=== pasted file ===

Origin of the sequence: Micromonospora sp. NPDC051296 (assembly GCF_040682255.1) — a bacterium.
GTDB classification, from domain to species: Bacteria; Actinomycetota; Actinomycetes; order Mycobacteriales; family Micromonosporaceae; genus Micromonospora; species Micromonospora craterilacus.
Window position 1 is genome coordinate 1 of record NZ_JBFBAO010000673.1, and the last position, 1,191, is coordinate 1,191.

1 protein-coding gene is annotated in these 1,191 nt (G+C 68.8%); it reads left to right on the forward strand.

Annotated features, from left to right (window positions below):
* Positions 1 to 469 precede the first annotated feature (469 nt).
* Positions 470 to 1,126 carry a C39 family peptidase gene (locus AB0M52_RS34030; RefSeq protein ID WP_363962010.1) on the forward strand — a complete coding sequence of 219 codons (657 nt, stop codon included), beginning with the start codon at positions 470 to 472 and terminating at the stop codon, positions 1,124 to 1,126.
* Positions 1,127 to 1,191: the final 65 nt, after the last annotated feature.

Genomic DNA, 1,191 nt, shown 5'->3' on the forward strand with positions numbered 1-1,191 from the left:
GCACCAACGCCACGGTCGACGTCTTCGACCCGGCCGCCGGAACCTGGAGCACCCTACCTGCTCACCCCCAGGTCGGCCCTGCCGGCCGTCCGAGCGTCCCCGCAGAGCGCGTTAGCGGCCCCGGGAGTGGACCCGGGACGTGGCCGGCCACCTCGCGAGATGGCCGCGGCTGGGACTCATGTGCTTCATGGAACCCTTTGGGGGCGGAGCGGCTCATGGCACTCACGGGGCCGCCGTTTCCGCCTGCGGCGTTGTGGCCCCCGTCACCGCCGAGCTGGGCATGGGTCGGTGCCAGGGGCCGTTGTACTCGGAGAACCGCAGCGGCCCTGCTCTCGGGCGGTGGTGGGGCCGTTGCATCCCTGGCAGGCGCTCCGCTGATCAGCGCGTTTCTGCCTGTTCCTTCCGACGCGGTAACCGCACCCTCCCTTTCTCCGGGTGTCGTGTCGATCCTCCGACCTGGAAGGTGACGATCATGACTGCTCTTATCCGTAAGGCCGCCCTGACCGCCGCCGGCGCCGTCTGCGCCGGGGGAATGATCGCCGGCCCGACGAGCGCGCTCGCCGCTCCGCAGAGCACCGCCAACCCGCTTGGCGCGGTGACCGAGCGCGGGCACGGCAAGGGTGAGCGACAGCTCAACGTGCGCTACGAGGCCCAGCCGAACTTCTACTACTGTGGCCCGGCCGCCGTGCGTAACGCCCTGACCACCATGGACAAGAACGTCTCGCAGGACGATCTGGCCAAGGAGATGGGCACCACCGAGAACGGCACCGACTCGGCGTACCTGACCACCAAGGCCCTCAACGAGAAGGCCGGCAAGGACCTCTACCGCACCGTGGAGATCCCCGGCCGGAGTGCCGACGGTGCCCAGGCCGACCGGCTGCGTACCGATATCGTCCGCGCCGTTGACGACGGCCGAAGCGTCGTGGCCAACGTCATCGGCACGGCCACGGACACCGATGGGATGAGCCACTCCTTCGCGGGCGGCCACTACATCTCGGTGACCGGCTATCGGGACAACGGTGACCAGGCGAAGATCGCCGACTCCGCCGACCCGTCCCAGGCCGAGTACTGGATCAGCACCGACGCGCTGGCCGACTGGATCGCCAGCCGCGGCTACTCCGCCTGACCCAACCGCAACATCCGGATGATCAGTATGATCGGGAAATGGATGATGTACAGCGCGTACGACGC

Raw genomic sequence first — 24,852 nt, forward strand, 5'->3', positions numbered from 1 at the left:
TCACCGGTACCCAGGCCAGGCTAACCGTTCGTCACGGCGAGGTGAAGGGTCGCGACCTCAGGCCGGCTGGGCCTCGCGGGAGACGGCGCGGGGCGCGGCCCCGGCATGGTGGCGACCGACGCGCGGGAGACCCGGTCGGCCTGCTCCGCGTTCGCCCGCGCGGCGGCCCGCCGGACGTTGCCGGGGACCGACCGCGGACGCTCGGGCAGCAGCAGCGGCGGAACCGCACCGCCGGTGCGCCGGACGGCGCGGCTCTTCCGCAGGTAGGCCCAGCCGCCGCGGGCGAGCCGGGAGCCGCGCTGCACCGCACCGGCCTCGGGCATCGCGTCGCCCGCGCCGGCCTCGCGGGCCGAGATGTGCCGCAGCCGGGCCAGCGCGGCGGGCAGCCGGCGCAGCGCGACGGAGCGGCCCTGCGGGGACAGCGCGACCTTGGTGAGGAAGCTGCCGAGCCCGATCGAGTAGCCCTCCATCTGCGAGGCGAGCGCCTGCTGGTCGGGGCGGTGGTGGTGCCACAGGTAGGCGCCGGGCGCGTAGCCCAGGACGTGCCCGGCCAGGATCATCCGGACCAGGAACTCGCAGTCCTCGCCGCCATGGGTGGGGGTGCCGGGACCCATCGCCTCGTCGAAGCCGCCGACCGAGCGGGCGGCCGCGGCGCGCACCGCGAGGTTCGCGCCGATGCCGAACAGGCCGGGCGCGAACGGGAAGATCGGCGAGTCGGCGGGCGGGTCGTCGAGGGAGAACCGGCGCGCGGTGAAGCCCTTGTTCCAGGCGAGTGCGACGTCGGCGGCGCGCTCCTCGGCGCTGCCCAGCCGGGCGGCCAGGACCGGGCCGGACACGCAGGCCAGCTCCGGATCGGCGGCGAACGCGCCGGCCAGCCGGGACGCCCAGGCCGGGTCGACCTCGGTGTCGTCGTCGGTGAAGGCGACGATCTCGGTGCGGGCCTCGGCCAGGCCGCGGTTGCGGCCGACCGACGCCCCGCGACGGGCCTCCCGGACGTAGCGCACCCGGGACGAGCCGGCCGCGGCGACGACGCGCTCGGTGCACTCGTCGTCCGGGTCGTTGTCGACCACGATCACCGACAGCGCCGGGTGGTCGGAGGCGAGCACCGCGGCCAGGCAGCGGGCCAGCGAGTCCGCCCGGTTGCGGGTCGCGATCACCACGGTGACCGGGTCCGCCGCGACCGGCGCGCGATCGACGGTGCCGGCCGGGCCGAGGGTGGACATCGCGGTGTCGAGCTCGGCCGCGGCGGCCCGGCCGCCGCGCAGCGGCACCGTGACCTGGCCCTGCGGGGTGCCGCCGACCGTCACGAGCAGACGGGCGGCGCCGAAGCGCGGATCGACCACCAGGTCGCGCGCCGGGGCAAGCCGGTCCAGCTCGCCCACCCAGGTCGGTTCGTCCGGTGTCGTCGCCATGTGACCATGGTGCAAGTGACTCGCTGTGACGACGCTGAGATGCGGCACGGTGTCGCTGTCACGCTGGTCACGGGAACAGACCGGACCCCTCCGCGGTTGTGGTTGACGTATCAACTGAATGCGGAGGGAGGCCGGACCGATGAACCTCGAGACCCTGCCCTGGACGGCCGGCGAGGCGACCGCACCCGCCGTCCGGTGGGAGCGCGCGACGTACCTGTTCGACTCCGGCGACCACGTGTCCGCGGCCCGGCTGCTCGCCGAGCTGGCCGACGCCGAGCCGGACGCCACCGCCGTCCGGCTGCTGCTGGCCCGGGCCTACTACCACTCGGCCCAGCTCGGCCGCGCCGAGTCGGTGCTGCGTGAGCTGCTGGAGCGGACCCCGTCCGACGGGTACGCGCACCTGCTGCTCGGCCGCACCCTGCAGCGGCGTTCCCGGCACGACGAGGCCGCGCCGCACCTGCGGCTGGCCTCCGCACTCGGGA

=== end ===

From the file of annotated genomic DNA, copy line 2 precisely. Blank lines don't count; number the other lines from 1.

GTDB classification, from domain to species: Bacteria; Actinomycetota; Actinomycetes; order Mycobacteriales; family Micromonosporaceae; genus Micromonospora; species Micromonospora craterilacus.